[16 May 2014]
PopMatters Contributing Editor
He is, perhaps, the most influential surrealist of all time, arguably more important than Salvador Dali and better known than movement’s founder, Andre Breton. For some, however, the categorization doesn’t fully give Swiss artist Hans Ruedi “H.R.” Giger enough credit. To them, he was more than just a critical delineation. As a genre prophet, his impact on science fiction, fantasy, and horror is unquestioned. As an inspiration, he’s the godfather of too many cultural connections (Cyberpunk, Goth, Future Shock) to name. While some consider his work borderline pornographic (and have persecuted him for such over the years), Giger remains an embedded part of our contemporary consciousness. After all, who can look at the dual mouthed monster from Ridley Scott’s Alien and not instantly distinguish the man’s amazing style. Both instantly recognizable and frighteningly foreign, it marks the culmination, and the mere surface, of his entire creative canon.
Giger was born in 1940 in the Swiss city of Chur. His parents wanted him to pursue anything other than art. After a brief time as an architecture and industrial design student, he returned to his first passion. During the ‘70s, he became a cult figure, and by the mid-‘80s everyone knew his name. Today, he is a titan, with exhibitions of his works worldwide. There are even bars and clubs designed after his efforts. He was publicity shy and seldom spoke about his work in public, and since his unfortunate passing on 12 May as a result of injuries sustained in a fall, there’s been a outpouring of sympathy so strong one imagines it would embarrass the soft-spoken, white-haired man. In honor of his lifetime in the farthest reaches of our nightmares, here are 10 culturally iconic moments in Giger’s career. From album covers to motion pictures, H.R. Giger offered up a singular, inspiring vision. There’s was no one like him before. There won’t be another like him.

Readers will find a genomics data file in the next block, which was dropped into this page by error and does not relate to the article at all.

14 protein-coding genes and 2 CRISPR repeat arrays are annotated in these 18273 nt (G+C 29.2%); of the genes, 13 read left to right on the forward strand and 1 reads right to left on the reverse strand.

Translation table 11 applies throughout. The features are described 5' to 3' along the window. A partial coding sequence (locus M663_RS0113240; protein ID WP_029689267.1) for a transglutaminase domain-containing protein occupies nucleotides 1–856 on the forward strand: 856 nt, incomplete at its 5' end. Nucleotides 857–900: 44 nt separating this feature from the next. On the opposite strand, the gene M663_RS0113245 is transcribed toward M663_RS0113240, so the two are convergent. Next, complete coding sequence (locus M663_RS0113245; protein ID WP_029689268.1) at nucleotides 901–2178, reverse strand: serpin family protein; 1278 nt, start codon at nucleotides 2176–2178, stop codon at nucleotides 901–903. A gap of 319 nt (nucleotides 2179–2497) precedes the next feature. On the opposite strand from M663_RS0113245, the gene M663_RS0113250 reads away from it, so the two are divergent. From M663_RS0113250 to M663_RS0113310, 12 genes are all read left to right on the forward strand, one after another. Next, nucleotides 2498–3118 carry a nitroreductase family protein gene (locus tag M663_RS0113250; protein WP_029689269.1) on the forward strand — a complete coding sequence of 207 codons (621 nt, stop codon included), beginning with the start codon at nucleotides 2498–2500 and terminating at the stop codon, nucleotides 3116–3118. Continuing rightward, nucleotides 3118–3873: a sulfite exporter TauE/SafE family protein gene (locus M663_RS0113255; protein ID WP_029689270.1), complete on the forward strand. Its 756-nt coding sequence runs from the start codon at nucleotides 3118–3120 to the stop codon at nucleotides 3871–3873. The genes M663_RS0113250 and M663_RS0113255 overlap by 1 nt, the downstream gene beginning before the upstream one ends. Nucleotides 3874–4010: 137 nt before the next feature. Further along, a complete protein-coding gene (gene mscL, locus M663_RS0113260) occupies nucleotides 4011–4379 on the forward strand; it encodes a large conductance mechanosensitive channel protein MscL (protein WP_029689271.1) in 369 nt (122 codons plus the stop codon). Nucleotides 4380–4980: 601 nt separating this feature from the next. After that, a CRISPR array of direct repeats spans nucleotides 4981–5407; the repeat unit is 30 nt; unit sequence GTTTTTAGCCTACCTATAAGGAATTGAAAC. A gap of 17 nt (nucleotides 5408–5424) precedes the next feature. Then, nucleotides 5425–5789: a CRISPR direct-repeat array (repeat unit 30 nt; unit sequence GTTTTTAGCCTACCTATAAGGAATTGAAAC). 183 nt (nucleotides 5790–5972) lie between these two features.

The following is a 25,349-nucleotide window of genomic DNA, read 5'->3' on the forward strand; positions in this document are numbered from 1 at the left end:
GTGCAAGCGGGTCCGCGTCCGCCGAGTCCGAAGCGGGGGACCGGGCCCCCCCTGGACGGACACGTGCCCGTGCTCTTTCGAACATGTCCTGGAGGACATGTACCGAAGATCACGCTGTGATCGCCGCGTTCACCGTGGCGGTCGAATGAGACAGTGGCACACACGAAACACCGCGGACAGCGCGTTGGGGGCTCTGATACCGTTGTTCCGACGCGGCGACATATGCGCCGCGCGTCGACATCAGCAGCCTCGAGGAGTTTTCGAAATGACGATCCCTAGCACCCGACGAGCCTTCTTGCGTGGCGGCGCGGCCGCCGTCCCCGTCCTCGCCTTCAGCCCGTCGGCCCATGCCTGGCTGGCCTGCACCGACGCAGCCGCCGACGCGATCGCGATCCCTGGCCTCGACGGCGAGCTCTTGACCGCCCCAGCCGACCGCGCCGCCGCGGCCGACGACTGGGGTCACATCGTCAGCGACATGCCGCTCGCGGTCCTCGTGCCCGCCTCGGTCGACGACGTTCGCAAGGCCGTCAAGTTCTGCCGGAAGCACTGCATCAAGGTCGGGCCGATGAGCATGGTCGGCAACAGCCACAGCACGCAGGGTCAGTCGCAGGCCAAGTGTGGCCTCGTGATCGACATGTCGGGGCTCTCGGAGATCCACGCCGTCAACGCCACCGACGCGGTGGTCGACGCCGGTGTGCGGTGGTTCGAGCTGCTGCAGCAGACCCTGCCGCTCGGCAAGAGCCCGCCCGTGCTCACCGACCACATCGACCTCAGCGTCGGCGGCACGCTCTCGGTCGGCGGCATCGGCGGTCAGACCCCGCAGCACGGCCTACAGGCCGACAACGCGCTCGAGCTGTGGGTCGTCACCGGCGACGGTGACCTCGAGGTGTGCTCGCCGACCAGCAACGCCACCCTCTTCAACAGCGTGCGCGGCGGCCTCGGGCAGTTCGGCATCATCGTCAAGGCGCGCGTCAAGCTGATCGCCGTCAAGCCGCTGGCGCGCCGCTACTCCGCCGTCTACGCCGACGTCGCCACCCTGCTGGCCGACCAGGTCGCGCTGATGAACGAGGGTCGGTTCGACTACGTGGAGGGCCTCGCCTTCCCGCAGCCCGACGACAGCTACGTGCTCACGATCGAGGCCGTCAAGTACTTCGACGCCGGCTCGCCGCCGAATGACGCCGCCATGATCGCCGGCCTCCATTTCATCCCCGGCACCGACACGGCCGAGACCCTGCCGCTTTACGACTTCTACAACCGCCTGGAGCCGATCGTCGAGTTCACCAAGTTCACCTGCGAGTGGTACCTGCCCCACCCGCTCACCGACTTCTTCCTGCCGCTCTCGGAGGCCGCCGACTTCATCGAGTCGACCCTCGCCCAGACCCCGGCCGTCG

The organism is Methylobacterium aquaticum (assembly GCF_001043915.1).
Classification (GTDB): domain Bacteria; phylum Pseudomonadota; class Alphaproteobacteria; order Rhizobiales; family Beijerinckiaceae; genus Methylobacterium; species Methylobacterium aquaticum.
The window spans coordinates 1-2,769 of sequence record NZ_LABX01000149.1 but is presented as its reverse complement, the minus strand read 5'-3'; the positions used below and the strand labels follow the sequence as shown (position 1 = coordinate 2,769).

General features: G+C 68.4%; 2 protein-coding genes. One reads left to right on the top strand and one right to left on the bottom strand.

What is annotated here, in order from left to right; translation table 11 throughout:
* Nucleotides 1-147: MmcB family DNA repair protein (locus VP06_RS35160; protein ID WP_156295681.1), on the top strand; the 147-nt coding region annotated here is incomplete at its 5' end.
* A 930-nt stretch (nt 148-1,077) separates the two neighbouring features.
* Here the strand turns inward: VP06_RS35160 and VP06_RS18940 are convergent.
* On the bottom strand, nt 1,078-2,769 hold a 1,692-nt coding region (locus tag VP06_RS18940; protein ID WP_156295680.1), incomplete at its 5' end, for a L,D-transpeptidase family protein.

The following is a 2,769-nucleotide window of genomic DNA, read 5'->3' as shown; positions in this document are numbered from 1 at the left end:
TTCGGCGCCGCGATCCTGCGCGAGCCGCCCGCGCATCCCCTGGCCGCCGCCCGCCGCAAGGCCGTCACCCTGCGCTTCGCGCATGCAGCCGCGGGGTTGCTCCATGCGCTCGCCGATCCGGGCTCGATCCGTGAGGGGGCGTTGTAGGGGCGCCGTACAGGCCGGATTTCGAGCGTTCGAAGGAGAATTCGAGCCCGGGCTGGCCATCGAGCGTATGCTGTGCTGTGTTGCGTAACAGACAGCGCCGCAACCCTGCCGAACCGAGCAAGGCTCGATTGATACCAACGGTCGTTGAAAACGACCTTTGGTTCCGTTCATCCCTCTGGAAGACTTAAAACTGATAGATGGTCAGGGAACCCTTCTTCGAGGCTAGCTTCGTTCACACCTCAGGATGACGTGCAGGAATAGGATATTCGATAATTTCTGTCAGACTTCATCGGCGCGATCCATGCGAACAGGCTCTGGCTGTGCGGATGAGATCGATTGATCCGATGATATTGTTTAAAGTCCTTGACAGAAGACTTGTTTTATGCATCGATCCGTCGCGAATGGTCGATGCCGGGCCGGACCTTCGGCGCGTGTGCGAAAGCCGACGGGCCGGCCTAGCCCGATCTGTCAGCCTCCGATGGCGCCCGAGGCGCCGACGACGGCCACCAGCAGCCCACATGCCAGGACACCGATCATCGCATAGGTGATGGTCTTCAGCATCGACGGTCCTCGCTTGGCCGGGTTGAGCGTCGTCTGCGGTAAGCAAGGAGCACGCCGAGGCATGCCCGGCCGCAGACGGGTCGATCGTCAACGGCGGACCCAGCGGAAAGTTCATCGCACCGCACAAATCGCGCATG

For many future Giger fans, this was their introduction to his mind-bending fusion of man and machinery. Keyboardist Keith Emerson is quoted as saying that the perennial prog rock act wanted an album cover that would stir things up and set their fan’s tongues wagging. The image of a beautiful if still slightly sinister female face merged with a frightening future shock container became the band’s most iconic LP image ever. Giger would go on to do more cover work, though this, and an upcoming choice, remain the most memorable from his long and legendary career.
If you weren’t a fan of extended dinosaur rock, you may have seen Giger here, in the pages one of the best and most influential genre magazines of all time. Backed by her future husband Bob Guccione (of Penthouse fame), publisher Katy Keeton longed for something “that explored all realms of science and the paranormal, that delved into all corners of the unknown and projected some of those discoveries into fiction”. Either on the cover or as illustrations for the articles within, Giger soon became an integral element to the periodicals look, feel, and sensibility.
In 1977, Giger put out a book of his diabolical, dangerous visions and the worlds of science fiction, horror, and fantasy have never been the same. The images here would go on to win him a legion of fans, a series of detractors, and an Academy Award. Indeed, as we will learn later, it was this influential tome, along with his participation in a famously never-made movie, that earned Giger the attention of Tinseltown. Thumbing through the eye-opening (and its sequel) pages here, one can see the whole of post-modern genre imagery coming into its own.